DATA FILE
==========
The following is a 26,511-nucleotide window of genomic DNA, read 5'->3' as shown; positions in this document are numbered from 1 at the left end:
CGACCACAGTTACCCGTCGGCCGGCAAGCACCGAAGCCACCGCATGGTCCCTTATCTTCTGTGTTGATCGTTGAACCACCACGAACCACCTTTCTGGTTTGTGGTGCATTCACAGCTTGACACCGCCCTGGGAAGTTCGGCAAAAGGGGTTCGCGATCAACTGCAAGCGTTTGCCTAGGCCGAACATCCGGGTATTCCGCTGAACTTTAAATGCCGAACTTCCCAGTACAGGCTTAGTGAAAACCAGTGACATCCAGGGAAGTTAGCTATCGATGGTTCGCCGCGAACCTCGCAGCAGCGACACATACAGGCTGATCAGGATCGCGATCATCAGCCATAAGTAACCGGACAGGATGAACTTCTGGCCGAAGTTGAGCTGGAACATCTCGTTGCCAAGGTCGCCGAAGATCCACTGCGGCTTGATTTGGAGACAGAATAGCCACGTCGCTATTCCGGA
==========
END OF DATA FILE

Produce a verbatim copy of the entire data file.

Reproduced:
The following is a 26,511-nucleotide window of genomic DNA, read 5'->3' as shown; positions in this document are numbered from 1 at the left end:
CGACCACAGTTACCCGTCGGCCGGCAAGCACCGAAGCCACCGCATGGTCCCTTATCTTCTGTGTTGATCGTTGAACCACCACGAACCACCTTTCTGGTTTGTGGTGCATTCACAGCTTGACACCGCCCTGGGAAGTTCGGCAAAAGGGGTTCGCGATCAACTGCAAGCGTTTGCCTAGGCCGAACATCCGGGTATTCCGCTGAACTTTAAATGCCGAACTTCCCAGTACAGGCTTAGTGAAAACCAGTGACATCCAGGGAAGTTAGCTATCGATGGTTCGCCGCGAACCTCGCAGCAGCGACACATACAGGCTGATCAGGATCGCGATCATCAGCCATAAGTAACCGGACAGGATGAACTTCTGGCCGAAGTTGAGCTGGAACATCTCGTTGCCAAGGTCGCCGAAGATCCACTGCGGCTTGATTTGGAGACAGAATAGCCACGTCGCTATTCCGGA